Fact above) and all of the circumstances existing at the time the purported sales were made to the banks make clear that the transfers were more in the nature of loans, borrowings or advancements of funds made by the banks and, therefore, should not be recognized as bona fide sales for the purpose of determining whether the receipts were includible in plaintiff's income tax return and the provisions of § 44(c) were applicable.
Though the Commissioner of Internal Revenue refused to treat the transfer of plaintiff's installment accounts to the banks as sales effecting 'closed' transactions (stipulation, paragraph 13), the Appellate Division -- Philadelphia Region, Internal Revenue Service, 'conceded that the contracts transferring the installment receivables to the respective banks constituted sales of said receivables' (stipulation, paragraph 17).
Considering all of the circumstances,
particularly the creation of Installment Payment Reserve Accounts in both instruments by which plaintiff stood to lose substantial sums of money, and the principles of law in East Coast Equipment Co. v. Commissioner of Int. Rev., 3 Cir., 1955, 222 F.2d 676, 677,
the hearing judge concludes that these contracts did constitute sales effecting completed transactions.
Defendant, in the alternative, contends that if the transactions are sales, the requirement of § 41 of the 1939 Code, 26 U.S.C.A. § 41,
would be violated if the 'amounts actually received' under § 44(c) by plaintiff's subsidiaries from these installment sales during the taxable year were excluded from plaintiff's income tax return.
Further, defendant contends that Congress intended by § 44(c) to require the collections on installment accounts during the period of transition to be included in computing income during that period as a consequence of permitting a taxpayer to change his method of accounting from the accrual to the installment basis.
But since the collections made by plaintiff's subsidiaries on behalf of the purchasing banks, and the transmittal of such collections to the banks were a condition of the sales, plaintiff did not obtain any beneficial interest in the amounts collected after the sales.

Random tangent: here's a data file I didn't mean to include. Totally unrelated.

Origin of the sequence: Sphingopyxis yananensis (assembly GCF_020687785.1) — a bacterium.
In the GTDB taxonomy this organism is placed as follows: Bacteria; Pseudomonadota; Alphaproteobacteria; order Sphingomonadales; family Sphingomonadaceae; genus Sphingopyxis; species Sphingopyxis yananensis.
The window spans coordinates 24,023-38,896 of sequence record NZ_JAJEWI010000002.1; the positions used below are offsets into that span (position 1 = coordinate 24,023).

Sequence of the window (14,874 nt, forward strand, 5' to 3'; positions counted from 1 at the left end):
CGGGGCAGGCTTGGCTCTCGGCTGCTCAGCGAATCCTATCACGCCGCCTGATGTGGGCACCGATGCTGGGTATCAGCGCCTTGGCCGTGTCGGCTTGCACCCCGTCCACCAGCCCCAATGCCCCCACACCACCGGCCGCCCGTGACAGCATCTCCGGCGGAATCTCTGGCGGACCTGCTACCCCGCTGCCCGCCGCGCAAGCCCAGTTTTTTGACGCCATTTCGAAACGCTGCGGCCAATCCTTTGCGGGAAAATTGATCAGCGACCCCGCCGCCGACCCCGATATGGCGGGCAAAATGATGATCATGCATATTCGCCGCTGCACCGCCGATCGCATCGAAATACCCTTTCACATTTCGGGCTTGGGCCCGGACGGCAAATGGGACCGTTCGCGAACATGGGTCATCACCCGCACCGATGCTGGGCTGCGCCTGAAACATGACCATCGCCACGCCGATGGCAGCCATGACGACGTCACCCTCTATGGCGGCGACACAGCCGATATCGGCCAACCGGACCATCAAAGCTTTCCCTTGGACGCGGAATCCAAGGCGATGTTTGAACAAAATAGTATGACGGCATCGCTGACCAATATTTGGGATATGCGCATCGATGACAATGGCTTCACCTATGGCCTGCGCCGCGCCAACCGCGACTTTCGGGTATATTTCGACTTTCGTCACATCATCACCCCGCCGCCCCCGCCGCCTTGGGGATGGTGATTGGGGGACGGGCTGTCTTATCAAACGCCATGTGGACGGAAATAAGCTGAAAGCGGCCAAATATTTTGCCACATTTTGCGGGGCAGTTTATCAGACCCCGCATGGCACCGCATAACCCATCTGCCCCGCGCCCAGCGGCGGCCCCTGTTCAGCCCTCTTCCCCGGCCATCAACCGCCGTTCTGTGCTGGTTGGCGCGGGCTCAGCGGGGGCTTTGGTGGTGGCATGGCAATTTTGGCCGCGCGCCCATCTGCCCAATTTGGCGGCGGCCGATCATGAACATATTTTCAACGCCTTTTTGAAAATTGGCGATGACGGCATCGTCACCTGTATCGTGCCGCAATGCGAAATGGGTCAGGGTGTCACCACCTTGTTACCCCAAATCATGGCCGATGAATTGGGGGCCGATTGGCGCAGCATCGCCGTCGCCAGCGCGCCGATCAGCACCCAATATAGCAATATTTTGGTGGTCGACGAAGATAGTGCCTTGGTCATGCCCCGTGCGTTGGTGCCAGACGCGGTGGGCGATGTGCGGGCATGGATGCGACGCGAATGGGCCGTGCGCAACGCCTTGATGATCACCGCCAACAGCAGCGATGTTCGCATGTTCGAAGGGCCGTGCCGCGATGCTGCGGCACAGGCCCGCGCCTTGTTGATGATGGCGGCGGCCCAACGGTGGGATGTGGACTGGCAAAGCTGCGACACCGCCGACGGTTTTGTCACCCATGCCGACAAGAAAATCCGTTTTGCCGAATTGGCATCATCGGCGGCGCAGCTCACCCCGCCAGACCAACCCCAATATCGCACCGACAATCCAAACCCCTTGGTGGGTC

Treasury Regulations 111, § 29.44-1, 26 C.F.R.Cum.Supp., Chapter 1, Part 29, provides, in part, as follows:
'The general rule prescribed is that a person who regularly sells or otherwise disposes of personal property on the installment plan, whether or not title remains in the vendor until the property is fully paid for, may return as income therefrom in any taxable year that proportion of the installment payments actually received in that year which the total or gross profit (that is, sales less cost of goods sold) realized or to be realized when the property is paid for, bears to the total contract price. Thus, the income of a dealer in personal property on the installment plan may be ascertained by taking as income that proportion of the total payments received in the taxable year from installment sales (such payments being allocated to the year against the sales of which they apply) which the total or gross profit realized or to be realized on the total installment sales made during each year bears to the total contract price of all such sales made during that respective year. No payments received in the taxable year shall be excluded in computing the amount of income to be returned on the ground that they were received under a sale the total profit from which was returned as income during a taxable year or years prior to the change by the taxpayer to the installment basis of returning income.'
It is clear that these installment payments were not actually 'received' by plaintiff or its subsidiaries and, therefore, cannot be included as part of plaintiff's income in such taxable year. The statutory language of §§ 41 and 44(a) and (c), and the Treasury Regulations interpreting them, do not appear to require the result defendant contends for and, therefore, in view of the principle that a construction of statutory wording which will result in double taxation must be avoided unless required by express words,
plaintiff must be granted a refund of the overpayments claimed herein.
A taxpayer has the legal right 'to decrease the amount of what otherwise would be his taxes, or altogether avoid them, by means which the law permits;' and 'the motive of the taxpayer thereby to escape payment of a tax will not alter the result or make unlawful what the statute allows.' Gregory v. Helvering, 1935, 293 U.S. 465, 468, 469, 55 S. Ct. 266, 267, 79 L. Ed. 596. See Chisholm v. Commissioner of Internal Revenue, 2 Cir., 1935, 79 F.2d 14, 15, certiorari denied Helvering v. Chisholm, 1935, 296 U.S. 641, 56 S. Ct. 174, 80 L. Ed. 456; United States v. Cumberland Pub.Serv. Co., 1950, 338 U.S. 451, 455, 70 S. Ct. 280, 94 L. Ed. 251; and Superior Oil Co. v. State of Mississippi, 1930, 280 U.S. 390, 395-396, 50 S. Ct. 169, 74 L. Ed. 504. Cf. Parks-Chambers v. Commissioner of Int. Rev., supra, 131 F.2d at page 66, where the court said:
'Where the taxpayer's acts are unequivocal, as here, and their tax consequences clear, questions, of the intent with which he did the act, or the supposed equitable or inequitable result of this or that view are wholly immaterial. What the taxpayer did, and not what he intended to do, is the controlling inquiry.'
III. Conclusions of Law
Plaintiff's requested Conclusions of Law Nos. 1 to 11, inclusive, are adopted as the Conclusions of Law of this Court.
All requests for Conclusions of Law which are inconsistent with the foregoing are denied.